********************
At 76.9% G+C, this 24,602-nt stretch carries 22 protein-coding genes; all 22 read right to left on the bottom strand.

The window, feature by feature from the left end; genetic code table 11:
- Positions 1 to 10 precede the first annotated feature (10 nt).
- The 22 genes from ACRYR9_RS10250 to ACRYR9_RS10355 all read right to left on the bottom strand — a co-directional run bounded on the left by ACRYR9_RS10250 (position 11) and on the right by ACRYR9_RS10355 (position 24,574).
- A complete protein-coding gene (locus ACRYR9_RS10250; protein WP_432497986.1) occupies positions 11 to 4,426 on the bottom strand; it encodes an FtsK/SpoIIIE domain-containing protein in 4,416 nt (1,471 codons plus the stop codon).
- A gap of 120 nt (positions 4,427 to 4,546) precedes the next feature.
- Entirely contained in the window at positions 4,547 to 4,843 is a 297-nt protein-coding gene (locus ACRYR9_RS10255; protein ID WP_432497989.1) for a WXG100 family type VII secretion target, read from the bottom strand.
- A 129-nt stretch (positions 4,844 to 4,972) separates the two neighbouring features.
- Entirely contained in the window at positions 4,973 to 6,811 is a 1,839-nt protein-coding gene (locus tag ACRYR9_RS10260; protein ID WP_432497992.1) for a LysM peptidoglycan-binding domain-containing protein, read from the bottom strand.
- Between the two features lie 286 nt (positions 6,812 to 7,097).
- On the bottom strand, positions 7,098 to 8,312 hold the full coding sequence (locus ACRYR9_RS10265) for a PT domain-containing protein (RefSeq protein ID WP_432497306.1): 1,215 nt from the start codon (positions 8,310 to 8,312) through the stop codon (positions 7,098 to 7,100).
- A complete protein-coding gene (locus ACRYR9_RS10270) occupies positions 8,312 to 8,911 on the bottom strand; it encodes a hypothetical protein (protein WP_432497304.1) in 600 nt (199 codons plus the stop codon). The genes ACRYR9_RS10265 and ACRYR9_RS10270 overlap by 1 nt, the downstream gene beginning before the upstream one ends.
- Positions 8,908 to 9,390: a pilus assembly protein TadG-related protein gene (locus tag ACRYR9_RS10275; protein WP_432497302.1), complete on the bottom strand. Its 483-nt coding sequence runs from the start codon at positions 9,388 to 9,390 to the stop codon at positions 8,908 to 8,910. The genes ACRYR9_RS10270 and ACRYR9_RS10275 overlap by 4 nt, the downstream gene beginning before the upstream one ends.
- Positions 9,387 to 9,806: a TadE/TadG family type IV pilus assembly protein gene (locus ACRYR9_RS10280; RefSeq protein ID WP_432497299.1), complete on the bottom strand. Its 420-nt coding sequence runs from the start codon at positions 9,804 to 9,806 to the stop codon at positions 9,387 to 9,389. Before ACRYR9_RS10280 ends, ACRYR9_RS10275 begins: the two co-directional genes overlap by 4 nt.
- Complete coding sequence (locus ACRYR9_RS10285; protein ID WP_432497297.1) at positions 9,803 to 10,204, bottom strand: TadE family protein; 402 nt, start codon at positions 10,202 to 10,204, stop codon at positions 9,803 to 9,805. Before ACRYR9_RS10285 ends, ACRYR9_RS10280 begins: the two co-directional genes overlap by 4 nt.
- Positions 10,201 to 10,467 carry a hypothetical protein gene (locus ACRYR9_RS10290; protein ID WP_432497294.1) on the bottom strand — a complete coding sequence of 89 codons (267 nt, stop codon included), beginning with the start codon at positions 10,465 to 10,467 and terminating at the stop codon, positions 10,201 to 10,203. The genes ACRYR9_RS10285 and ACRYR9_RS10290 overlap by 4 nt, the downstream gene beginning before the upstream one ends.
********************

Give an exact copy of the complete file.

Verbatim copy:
At 76.9% G+C, this 24,602-nt stretch carries 22 protein-coding genes; all 22 read right to left on the bottom strand.

The window, feature by feature from the left end; genetic code table 11:
- Positions 1 to 10 precede the first annotated feature (10 nt).
- The 22 genes from ACRYR9_RS10250 to ACRYR9_RS10355 all read right to left on the bottom strand — a co-directional run bounded on the left by ACRYR9_RS10250 (position 11) and on the right by ACRYR9_RS10355 (position 24,574).
- A complete protein-coding gene (locus ACRYR9_RS10250; protein WP_432497986.1) occupies positions 11 to 4,426 on the bottom strand; it encodes an FtsK/SpoIIIE domain-containing protein in 4,416 nt (1,471 codons plus the stop codon).
- A gap of 120 nt (positions 4,427 to 4,546) precedes the next feature.
- Entirely contained in the window at positions 4,547 to 4,843 is a 297-nt protein-coding gene (locus ACRYR9_RS10255; protein ID WP_432497989.1) for a WXG100 family type VII secretion target, read from the bottom strand.
- A 129-nt stretch (positions 4,844 to 4,972) separates the two neighbouring features.
- Entirely contained in the window at positions 4,973 to 6,811 is a 1,839-nt protein-coding gene (locus tag ACRYR9_RS10260; protein ID WP_432497992.1) for a LysM peptidoglycan-binding domain-containing protein, read from the bottom strand.
- Between the two features lie 286 nt (positions 6,812 to 7,097).
- On the bottom strand, positions 7,098 to 8,312 hold the full coding sequence (locus ACRYR9_RS10265) for a PT domain-containing protein (RefSeq protein ID WP_432497306.1): 1,215 nt from the start codon (positions 8,310 to 8,312) through the stop codon (positions 7,098 to 7,100).
- A complete protein-coding gene (locus ACRYR9_RS10270) occupies positions 8,312 to 8,911 on the bottom strand; it encodes a hypothetical protein (protein WP_432497304.1) in 600 nt (199 codons plus the stop codon). The genes ACRYR9_RS10265 and ACRYR9_RS10270 overlap by 1 nt, the downstream gene beginning before the upstream one ends.
- Positions 8,908 to 9,390: a pilus assembly protein TadG-related protein gene (locus tag ACRYR9_RS10275; protein WP_432497302.1), complete on the bottom strand. Its 483-nt coding sequence runs from the start codon at positions 9,388 to 9,390 to the stop codon at positions 8,908 to 8,910. The genes ACRYR9_RS10270 and ACRYR9_RS10275 overlap by 4 nt, the downstream gene beginning before the upstream one ends.
- Positions 9,387 to 9,806: a TadE/TadG family type IV pilus assembly protein gene (locus ACRYR9_RS10280; RefSeq protein ID WP_432497299.1), complete on the bottom strand. Its 420-nt coding sequence runs from the start codon at positions 9,804 to 9,806 to the stop codon at positions 9,387 to 9,389. Before ACRYR9_RS10280 ends, ACRYR9_RS10275 begins: the two co-directional genes overlap by 4 nt.
- Complete coding sequence (locus ACRYR9_RS10285; protein ID WP_432497297.1) at positions 9,803 to 10,204, bottom strand: TadE family protein; 402 nt, start codon at positions 10,202 to 10,204, stop codon at positions 9,803 to 9,805. Before ACRYR9_RS10285 ends, ACRYR9_RS10280 begins: the two co-directional genes overlap by 4 nt.
- Positions 10,201 to 10,467 carry a hypothetical protein gene (locus ACRYR9_RS10290; protein ID WP_432497294.1) on the bottom strand — a complete coding sequence of 89 codons (267 nt, stop codon included), beginning with the start codon at positions 10,465 to 10,467 and terminating at the stop codon, positions 10,201 to 10,203. The genes ACRYR9_RS10285 and ACRYR9_RS10290 overlap by 4 nt, the downstream gene beginning before the upstream one ends.